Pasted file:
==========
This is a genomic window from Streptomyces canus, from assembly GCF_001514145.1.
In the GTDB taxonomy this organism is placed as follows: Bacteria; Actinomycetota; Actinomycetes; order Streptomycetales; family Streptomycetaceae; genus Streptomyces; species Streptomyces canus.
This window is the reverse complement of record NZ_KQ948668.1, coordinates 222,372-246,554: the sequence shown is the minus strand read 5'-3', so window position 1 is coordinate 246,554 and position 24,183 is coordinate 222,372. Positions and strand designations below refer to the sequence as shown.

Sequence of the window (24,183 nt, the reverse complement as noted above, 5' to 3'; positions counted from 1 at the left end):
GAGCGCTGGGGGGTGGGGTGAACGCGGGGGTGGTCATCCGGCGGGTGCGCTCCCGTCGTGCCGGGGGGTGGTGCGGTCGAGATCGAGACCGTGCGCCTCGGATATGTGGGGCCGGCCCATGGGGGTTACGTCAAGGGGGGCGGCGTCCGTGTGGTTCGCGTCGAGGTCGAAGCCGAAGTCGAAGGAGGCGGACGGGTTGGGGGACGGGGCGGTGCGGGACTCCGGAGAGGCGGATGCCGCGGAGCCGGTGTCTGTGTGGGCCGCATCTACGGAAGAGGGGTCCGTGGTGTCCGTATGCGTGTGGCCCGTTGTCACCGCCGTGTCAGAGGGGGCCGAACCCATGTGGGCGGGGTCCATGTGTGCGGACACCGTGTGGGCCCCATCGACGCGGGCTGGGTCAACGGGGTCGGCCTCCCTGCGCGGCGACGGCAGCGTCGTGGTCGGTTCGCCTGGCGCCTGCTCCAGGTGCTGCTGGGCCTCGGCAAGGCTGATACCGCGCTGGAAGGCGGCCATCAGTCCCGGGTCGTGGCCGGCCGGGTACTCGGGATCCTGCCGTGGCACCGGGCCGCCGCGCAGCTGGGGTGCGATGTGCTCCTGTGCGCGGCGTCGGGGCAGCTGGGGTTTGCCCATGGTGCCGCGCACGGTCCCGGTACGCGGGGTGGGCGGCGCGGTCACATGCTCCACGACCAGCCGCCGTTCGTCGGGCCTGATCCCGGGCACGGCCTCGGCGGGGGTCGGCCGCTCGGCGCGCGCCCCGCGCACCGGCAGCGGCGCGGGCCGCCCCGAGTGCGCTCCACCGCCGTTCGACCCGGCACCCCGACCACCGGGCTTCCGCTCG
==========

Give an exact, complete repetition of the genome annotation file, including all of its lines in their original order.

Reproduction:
This is a genomic window from Streptomyces canus, from assembly GCF_001514145.1.
In the GTDB taxonomy this organism is placed as follows: Bacteria; Actinomycetota; Actinomycetes; order Streptomycetales; family Streptomycetaceae; genus Streptomyces; species Streptomyces canus.
This window is the reverse complement of record NZ_KQ948668.1, coordinates 222,372-246,554: the sequence shown is the minus strand read 5'-3', so window position 1 is coordinate 246,554 and position 24,183 is coordinate 222,372. Positions and strand designations below refer to the sequence as shown.

Sequence of the window (24,183 nt, the reverse complement as noted above, 5' to 3'; positions counted from 1 at the left end):
GAGCGCTGGGGGGTGGGGTGAACGCGGGGGTGGTCATCCGGCGGGTGCGCTCCCGTCGTGCCGGGGGGTGGTGCGGTCGAGATCGAGACCGTGCGCCTCGGATATGTGGGGCCGGCCCATGGGGGTTACGTCAAGGGGGGCGGCGTCCGTGTGGTTCGCGTCGAGGTCGAAGCCGAAGTCGAAGGAGGCGGACGGGTTGGGGGACGGGGCGGTGCGGGACTCCGGAGAGGCGGATGCCGCGGAGCCGGTGTCTGTGTGGGCCGCATCTACGGAAGAGGGGTCCGTGGTGTCCGTATGCGTGTGGCCCGTTGTCACCGCCGTGTCAGAGGGGGCCGAACCCATGTGGGCGGGGTCCATGTGTGCGGACACCGTGTGGGCCCCATCGACGCGGGCTGGGTCAACGGGGTCGGCCTCCCTGCGCGGCGACGGCAGCGTCGTGGTCGGTTCGCCTGGCGCCTGCTCCAGGTGCTGCTGGGCCTCGGCAAGGCTGATACCGCGCTGGAAGGCGGCCATCAGTCCCGGGTCGTGGCCGGCCGGGTACTCGGGATCCTGCCGTGGCACCGGGCCGCCGCGCAGCTGGGGTGCGATGTGCTCCTGTGCGCGGCGTCGGGGCAGCTGGGGTTTGCCCATGGTGCCGCGCACGGTCCCGGTACGCGGGGTGGGCGGCGCGGTCACATGCTCCACGACCAGCCGCCGTTCGTCGGGCCTGATCCCGGGCACGGCCTCGGCGGGGGTCGGCCGCTCGGCGCGCGCCCCGCGCACCGGCAGCGGCGCGGGCCGCCCCGAGTGCGCTCCACCGCCGTTCGACCCGGCACCCCGACCACCGGGCTTCCGCTCG